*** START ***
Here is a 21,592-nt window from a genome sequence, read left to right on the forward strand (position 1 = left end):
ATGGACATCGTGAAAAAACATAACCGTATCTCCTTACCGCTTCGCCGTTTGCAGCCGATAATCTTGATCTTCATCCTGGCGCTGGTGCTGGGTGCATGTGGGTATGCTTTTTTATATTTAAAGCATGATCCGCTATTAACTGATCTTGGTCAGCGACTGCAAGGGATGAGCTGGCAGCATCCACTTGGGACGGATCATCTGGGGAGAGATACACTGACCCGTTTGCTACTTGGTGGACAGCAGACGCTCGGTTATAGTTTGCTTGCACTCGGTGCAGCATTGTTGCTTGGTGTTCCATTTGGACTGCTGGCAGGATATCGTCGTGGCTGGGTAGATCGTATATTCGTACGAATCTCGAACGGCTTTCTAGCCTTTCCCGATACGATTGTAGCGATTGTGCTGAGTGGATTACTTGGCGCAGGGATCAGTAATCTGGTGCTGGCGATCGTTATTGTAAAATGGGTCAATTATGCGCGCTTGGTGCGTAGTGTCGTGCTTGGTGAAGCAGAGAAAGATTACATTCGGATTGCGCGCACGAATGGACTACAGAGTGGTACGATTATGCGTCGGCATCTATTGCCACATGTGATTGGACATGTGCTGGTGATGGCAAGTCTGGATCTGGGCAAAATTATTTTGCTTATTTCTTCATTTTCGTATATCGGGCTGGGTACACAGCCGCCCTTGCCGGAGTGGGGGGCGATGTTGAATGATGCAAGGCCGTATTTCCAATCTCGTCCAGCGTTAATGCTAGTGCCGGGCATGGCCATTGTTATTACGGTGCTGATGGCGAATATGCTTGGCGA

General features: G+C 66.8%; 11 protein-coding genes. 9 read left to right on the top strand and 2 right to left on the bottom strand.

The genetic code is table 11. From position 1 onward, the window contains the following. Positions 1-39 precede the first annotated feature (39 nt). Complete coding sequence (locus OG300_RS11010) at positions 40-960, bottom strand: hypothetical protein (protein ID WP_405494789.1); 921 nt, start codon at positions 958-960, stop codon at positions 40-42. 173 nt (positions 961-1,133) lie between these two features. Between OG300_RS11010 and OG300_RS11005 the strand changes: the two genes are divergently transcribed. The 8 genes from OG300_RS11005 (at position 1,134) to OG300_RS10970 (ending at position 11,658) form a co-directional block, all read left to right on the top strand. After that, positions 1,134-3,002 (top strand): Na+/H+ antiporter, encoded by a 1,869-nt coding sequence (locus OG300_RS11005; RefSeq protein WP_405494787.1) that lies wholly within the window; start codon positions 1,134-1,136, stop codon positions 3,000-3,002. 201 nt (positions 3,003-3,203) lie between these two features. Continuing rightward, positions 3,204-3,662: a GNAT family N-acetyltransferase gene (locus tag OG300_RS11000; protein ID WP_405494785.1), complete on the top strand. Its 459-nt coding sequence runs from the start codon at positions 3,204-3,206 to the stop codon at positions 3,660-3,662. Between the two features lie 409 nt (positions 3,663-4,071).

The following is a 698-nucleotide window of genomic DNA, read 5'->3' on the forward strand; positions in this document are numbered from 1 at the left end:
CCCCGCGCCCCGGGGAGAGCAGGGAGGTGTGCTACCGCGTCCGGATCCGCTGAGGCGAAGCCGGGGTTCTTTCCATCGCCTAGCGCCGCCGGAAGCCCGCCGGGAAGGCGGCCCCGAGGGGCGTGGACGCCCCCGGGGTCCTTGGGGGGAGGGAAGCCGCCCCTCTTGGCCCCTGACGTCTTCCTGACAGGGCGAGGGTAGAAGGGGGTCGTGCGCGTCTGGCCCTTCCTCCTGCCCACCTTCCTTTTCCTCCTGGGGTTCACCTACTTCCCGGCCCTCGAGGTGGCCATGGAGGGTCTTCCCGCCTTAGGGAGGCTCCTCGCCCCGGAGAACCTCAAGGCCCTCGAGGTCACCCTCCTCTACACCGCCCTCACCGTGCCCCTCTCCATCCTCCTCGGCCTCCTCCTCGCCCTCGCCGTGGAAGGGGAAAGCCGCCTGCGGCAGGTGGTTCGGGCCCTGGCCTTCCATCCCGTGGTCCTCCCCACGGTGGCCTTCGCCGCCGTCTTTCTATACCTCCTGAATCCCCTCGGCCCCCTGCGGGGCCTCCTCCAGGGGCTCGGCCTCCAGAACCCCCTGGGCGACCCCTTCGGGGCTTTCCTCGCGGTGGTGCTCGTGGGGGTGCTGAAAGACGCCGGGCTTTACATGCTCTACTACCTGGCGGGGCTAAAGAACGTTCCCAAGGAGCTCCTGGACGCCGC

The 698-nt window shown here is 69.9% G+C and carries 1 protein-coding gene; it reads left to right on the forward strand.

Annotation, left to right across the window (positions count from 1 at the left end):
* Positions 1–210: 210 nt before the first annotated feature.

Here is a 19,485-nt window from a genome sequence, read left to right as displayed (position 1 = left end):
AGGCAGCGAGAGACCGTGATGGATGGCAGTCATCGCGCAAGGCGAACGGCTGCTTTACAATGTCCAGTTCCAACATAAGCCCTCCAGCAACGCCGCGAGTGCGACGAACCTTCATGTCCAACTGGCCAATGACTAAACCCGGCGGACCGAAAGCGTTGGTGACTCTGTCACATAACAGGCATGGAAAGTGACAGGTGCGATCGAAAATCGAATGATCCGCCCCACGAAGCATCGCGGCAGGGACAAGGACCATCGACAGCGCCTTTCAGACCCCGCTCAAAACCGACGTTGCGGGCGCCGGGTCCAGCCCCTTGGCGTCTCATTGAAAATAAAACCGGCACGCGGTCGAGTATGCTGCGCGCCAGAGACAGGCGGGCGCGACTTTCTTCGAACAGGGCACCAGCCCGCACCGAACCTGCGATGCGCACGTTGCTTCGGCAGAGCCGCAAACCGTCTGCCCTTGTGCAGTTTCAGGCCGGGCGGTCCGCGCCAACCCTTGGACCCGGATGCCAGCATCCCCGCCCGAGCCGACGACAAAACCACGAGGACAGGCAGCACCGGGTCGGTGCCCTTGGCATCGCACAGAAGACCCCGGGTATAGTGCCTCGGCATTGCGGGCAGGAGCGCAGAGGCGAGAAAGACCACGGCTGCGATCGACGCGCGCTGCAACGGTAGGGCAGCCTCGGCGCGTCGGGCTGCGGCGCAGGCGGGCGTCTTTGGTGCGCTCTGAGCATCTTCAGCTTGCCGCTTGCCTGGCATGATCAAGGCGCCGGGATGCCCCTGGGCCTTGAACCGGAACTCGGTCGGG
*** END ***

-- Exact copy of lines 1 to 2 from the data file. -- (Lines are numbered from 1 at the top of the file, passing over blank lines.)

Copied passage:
Here is a 21,592-nt window from a genome sequence, read left to right on the forward strand (position 1 = left end):
ATGGACATCGTGAAAAAACATAACCGTATCTCCTTACCGCTTCGCCGTTTGCAGCCGATAATCTTGATCTTCATCCTGGCGCTGGTGCTGGGTGCATGTGGGTATGCTTTTTTATATTTAAAGCATGATCCGCTATTAACTGATCTTGGTCAGCGACTGCAAGGGATGAGCTGGCAGCATCCACTTGGGACGGATCATCTGGGGAGAGATACACTGACCCGTTTGCTACTTGGTGGACAGCAGACGCTCGGTTATAGTTTGCTTGCACTCGGTGCAGCATTGTTGCTTGGTGTTCCATTTGGACTGCTGGCAGGATATCGTCGTGGCTGGGTAGATCGTATATTCGTACGAATCTCGAACGGCTTTCTAGCCTTTCCCGATACGATTGTAGCGATTGTGCTGAGTGGATTACTTGGCGCAGGGATCAGTAATCTGGTGCTGGCGATCGTTATTGTAAAATGGGTCAATTATGCGCGCTTGGTGCGTAGTGTCGTGCTTGGTGAAGCAGAGAAAGATTACATTCGGATTGCGCGCACGAATGGACTACAGAGTGGTACGATTATGCGTCGGCATCTATTGCCACATGTGATTGGACATGTGCTGGTGATGGCAAGTCTGGATCTGGGCAAAATTATTTTGCTTATTTCTTCATTTTCGTATATCGGGCTGGGTACACAGCCGCCCTTGCCGGAGTGGGGGGCGATGTTGAATGATGCAAGGCCGTATTTCCAATCTCGTCCAGCGTTAATGCTAGTGCCGGGCATGGCCATTGTTATTACGGTGCTGATGGCGAATATGCTTGGCGA